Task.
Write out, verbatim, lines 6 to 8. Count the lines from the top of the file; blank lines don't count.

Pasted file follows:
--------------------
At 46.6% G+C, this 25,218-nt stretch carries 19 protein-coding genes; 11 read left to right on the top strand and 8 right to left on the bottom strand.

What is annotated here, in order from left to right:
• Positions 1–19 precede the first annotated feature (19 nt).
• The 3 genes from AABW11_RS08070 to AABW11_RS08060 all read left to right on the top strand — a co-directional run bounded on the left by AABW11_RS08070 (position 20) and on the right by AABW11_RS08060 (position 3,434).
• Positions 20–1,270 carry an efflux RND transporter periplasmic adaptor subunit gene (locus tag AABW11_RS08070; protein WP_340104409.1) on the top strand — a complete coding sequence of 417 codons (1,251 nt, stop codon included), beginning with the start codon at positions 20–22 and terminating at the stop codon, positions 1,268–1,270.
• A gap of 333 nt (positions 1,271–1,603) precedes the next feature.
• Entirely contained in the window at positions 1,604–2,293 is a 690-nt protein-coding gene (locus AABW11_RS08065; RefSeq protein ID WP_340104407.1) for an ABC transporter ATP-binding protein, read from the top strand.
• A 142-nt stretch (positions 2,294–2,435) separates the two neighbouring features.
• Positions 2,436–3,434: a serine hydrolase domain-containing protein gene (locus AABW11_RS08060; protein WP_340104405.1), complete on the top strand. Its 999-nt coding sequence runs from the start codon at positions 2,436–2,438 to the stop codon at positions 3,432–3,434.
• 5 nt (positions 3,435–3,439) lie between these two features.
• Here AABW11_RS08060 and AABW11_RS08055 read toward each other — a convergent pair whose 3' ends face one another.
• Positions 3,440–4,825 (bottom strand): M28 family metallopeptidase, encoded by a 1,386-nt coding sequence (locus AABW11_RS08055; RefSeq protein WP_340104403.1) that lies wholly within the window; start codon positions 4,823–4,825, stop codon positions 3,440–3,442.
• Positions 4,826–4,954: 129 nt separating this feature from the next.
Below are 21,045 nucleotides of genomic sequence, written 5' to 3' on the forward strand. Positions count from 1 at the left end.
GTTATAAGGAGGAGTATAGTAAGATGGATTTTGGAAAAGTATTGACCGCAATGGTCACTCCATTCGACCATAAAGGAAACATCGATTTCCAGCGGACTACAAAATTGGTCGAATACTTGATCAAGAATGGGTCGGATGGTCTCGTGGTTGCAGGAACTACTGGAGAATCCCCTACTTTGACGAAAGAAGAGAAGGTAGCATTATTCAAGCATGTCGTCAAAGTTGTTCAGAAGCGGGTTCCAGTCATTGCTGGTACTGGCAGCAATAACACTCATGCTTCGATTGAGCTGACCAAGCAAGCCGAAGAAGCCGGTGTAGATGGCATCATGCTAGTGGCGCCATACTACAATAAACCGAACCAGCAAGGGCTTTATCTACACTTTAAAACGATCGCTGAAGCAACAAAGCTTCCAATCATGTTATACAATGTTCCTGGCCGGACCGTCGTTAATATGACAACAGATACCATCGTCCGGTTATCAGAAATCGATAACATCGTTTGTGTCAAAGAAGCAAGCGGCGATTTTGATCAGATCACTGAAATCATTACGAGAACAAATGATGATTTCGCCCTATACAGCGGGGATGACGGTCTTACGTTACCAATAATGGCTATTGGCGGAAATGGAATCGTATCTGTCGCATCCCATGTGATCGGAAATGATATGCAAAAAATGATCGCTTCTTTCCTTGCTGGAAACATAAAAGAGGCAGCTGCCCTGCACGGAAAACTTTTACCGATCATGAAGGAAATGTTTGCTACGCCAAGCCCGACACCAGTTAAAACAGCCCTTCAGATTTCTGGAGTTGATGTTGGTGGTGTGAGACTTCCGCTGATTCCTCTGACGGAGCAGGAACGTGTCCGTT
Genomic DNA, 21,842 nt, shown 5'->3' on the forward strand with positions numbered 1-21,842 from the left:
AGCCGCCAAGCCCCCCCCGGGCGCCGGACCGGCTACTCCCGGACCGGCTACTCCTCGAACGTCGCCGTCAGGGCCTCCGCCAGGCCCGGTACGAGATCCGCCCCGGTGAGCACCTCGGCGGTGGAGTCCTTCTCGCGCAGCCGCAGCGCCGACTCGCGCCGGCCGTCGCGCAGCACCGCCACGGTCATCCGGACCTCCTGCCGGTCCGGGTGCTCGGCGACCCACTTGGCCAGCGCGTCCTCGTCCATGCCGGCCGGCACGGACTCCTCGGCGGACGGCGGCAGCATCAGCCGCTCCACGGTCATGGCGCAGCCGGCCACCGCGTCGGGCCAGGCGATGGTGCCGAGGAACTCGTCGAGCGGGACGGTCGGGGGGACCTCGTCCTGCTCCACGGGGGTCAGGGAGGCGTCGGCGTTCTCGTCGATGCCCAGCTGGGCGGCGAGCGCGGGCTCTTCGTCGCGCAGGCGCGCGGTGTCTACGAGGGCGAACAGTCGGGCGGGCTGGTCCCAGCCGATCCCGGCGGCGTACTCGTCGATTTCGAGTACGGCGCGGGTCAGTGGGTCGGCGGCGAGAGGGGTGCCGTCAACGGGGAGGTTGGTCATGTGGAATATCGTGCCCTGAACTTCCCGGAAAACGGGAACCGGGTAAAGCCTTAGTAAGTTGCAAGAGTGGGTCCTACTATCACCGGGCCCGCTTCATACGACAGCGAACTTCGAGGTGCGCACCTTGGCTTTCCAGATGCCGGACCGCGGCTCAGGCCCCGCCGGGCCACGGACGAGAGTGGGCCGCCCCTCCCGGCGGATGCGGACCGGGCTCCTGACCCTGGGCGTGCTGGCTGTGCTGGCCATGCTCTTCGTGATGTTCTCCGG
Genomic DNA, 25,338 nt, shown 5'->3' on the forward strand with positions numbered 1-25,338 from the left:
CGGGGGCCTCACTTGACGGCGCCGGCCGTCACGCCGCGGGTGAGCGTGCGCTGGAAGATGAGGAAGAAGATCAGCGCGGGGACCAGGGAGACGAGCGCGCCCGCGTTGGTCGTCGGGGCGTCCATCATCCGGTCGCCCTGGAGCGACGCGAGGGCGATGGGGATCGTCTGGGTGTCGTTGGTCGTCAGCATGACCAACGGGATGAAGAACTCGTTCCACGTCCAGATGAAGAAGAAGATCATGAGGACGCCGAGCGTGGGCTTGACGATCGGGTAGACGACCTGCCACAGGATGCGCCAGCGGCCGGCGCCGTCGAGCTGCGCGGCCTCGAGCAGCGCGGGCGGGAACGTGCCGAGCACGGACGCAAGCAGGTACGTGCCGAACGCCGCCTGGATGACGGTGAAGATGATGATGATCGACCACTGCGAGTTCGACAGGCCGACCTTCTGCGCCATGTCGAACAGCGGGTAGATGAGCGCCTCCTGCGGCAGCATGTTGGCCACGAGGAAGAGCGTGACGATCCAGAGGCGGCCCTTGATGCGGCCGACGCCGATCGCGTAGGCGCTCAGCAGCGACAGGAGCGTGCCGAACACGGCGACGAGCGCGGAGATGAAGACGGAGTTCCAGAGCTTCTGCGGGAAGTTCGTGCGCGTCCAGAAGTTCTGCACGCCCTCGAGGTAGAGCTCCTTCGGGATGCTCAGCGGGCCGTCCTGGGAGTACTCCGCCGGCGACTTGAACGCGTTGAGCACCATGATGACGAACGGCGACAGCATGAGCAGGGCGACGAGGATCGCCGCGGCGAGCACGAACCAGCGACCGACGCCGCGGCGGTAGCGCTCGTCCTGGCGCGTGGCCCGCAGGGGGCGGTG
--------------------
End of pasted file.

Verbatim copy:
• A gap of 333 nt (positions 1,271–1,603) precedes the next feature.
• Entirely contained in the window at positions 1,604–2,293 is a 690-nt protein-coding gene (locus AABW11_RS08065; RefSeq protein ID WP_340104407.1) for an ABC transporter ATP-binding protein, read from the top strand.
• A 142-nt stretch (positions 2,294–2,435) separates the two neighbouring features.